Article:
You turn to the flute player who has the solo and reminder her to play soloistically, dolce. She looks at you and asks, “So I play softer?” You coach the ensemble to follow their part and play that passage brillante and they just play louder. Seem familiar? While we may have an idea of what we want, we may not know how to communicate it. The terms brillante and dolce are thrown around and while we have definitions for them, we generally do not know what these terms sound like. Terms like this are key to understanding rhythmic musicality.
Let’s look at the definitions of these two words: Brillante – bright, sparkling; Dolce – sweetly, with tender emotion. This doesn’t give us much to go on much less how do you describe sweetly to a teenager? To get a better idea of how to use the terms, we have to understand how a singer would interpret them.
One of the greatest tools that a singer has is rhythmic interpretation. How they sing the rhythm can convey a wide range of emotion. For example, if they want to portray tenderness they would stretch out the rhythm slightly, treating it with gentleness. If a singer wants to portray excitement they can slightly speed up the rhythms, giving it an energetic feeling.
There are three ways of interpreting music with musicality:
Soloistic playing falls under the Rhythmic category.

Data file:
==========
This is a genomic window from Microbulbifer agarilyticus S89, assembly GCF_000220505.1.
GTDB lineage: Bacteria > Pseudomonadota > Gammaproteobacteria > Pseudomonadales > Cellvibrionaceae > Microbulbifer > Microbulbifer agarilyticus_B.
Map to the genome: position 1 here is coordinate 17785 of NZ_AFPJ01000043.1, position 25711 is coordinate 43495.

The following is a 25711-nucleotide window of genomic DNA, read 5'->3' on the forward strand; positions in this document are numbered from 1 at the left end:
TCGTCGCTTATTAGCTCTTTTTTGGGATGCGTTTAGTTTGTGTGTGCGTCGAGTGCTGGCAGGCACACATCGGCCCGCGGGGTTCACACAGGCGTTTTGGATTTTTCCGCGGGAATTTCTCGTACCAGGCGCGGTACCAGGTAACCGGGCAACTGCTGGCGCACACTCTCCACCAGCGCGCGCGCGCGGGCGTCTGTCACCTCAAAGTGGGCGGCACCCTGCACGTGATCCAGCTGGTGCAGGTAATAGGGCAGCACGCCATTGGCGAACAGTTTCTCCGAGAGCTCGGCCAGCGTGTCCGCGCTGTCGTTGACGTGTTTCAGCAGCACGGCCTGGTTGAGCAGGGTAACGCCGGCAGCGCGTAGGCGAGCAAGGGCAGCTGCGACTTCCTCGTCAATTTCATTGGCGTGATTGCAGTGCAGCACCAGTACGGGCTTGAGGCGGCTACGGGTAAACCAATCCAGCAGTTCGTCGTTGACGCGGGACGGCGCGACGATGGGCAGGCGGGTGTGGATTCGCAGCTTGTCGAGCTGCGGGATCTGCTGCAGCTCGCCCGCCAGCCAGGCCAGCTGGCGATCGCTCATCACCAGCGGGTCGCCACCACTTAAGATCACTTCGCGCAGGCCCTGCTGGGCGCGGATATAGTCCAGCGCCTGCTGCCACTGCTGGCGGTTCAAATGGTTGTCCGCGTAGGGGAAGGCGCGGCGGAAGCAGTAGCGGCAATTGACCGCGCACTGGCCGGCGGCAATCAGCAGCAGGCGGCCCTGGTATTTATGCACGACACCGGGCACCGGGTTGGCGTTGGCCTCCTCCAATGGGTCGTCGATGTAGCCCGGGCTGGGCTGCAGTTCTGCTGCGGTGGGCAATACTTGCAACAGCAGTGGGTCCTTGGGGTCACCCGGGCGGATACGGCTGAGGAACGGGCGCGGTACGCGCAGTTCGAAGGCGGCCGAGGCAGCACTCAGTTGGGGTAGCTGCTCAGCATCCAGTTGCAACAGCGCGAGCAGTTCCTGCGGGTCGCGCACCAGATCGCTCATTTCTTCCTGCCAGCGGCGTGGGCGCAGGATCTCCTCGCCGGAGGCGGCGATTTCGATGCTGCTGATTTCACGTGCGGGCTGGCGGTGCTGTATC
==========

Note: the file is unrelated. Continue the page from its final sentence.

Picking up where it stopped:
The rhythmic style of playing musically deals with the parts of the beat. While we do not think of it, there are three parts to any beat: front, middle, and back. The back part is synonymous with jazz but classical musicians utilize beat placement also, often unknowingly.
There are a couple of experiences that I had which helped in discovering this style of beat interpretation. The first came to me when I was working on my masters. One day in one of my applied lessons my teacher decided to play along with me during some scalar-type passages. As we were playing it became apparent that we were not together. He accused me of dragging and being spunky, I said he was rushing (this was all in good nature). To solve our “challenges” we put it to a metronome. He went first, and of course he was with the metronome. I then went and was also with the metronome. We tried it together again, this time with the metronome. While with the metronome, we were still not together.
As we analyzed our playing we realized that he was playing on the front part of the beat and I was playing in the middle of the beat. Trained as an orchestral clarinetist, my teacher (unknowingly) played on the front part of the beat to give his playing more “vibrance.” One of the side effects of this is that it can sound/feel like the player is rushing even though they are on the beat. Coming from mainly the band world, I was trained in the middle of the beat which overall seems to have more stability with the beat. I also play jazz so I was quite familiar with the back part of the beat but never considered it in the classical sense.